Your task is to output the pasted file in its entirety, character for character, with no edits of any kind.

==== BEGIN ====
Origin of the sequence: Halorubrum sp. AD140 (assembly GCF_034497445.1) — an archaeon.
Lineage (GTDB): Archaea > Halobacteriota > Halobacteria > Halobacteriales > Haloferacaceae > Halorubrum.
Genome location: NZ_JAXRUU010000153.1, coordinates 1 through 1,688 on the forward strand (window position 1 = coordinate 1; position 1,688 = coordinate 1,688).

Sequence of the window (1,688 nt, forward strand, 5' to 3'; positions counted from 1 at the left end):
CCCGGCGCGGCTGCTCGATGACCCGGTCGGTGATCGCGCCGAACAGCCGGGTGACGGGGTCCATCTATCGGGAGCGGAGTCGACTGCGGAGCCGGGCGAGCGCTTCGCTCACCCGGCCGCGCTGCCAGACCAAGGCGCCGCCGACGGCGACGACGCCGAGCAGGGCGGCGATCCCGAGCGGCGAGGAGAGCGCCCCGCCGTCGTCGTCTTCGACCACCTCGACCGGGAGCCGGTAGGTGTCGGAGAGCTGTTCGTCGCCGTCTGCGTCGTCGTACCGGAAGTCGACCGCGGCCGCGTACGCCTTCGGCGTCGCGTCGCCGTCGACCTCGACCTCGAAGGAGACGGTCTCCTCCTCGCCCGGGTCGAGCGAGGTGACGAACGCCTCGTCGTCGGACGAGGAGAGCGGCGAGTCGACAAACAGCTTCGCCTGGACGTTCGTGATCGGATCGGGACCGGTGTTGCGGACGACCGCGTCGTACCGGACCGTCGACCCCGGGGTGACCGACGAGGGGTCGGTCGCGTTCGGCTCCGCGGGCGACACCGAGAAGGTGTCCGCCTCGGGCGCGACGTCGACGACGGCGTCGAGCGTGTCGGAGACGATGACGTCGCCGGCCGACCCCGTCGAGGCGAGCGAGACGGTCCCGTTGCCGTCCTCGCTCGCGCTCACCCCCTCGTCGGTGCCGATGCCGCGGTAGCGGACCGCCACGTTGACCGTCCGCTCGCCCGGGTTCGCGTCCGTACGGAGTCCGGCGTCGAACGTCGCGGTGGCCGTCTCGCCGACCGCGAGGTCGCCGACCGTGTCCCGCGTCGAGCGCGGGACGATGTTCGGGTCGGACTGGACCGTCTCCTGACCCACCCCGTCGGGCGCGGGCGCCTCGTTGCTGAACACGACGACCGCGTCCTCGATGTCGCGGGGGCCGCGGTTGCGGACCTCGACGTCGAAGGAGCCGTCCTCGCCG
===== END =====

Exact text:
Origin of the sequence: Halorubrum sp. AD140 (assembly GCF_034497445.1) — an archaeon.
Lineage (GTDB): Archaea > Halobacteriota > Halobacteria > Halobacteriales > Haloferacaceae > Halorubrum.
Genome location: NZ_JAXRUU010000153.1, coordinates 1 through 1,688 on the forward strand (window position 1 = coordinate 1; position 1,688 = coordinate 1,688).

Sequence of the window (1,688 nt, forward strand, 5' to 3'; positions counted from 1 at the left end):
CCCGGCGCGGCTGCTCGATGACCCGGTCGGTGATCGCGCCGAACAGCCGGGTGACGGGGTCCATCTATCGGGAGCGGAGTCGACTGCGGAGCCGGGCGAGCGCTTCGCTCACCCGGCCGCGCTGCCAGACCAAGGCGCCGCCGACGGCGACGACGCCGAGCAGGGCGGCGATCCCGAGCGGCGAGGAGAGCGCCCCGCCGTCGTCGTCTTCGACCACCTCGACCGGGAGCCGGTAGGTGTCGGAGAGCTGTTCGTCGCCGTCTGCGTCGTCGTACCGGAAGTCGACCGCGGCCGCGTACGCCTTCGGCGTCGCGTCGCCGTCGACCTCGACCTCGAAGGAGACGGTCTCCTCCTCGCCCGGGTCGAGCGAGGTGACGAACGCCTCGTCGTCGGACGAGGAGAGCGGCGAGTCGACAAACAGCTTCGCCTGGACGTTCGTGATCGGATCGGGACCGGTGTTGCGGACGACCGCGTCGTACCGGACCGTCGACCCCGGGGTGACCGACGAGGGGTCGGTCGCGTTCGGCTCCGCGGGCGACACCGAGAAGGTGTCCGCCTCGGGCGCGACGTCGACGACGGCGTCGAGCGTGTCGGAGACGATGACGTCGCCGGCCGACCCCGTCGAGGCGAGCGAGACGGTCCCGTTGCCGTCCTCGCTCGCGCTCACCCCCTCGTCGGTGCCGATGCCGCGGTAGCGGACCGCCACGTTGACCGTCCGCTCGCCCGGGTTCGCGTCCGTACGGAGTCCGGCGTCGAACGTCGCGGTGGCCGTCTCGCCGACCGCGAGGTCGCCGACCGTGTCCCGCGTCGAGCGCGGGACGATGTTCGGGTCGGACTGGACCGTCTCCTGACCCACCCCGTCGGGCGCGGGCGCCTCGTTGCTGAACACGACGACCGCGTCCTCGATGTCGCGGGGGCCGCGGTTGCGGACCTCGACGTCGAAGGAGCCGTCCTCGCCG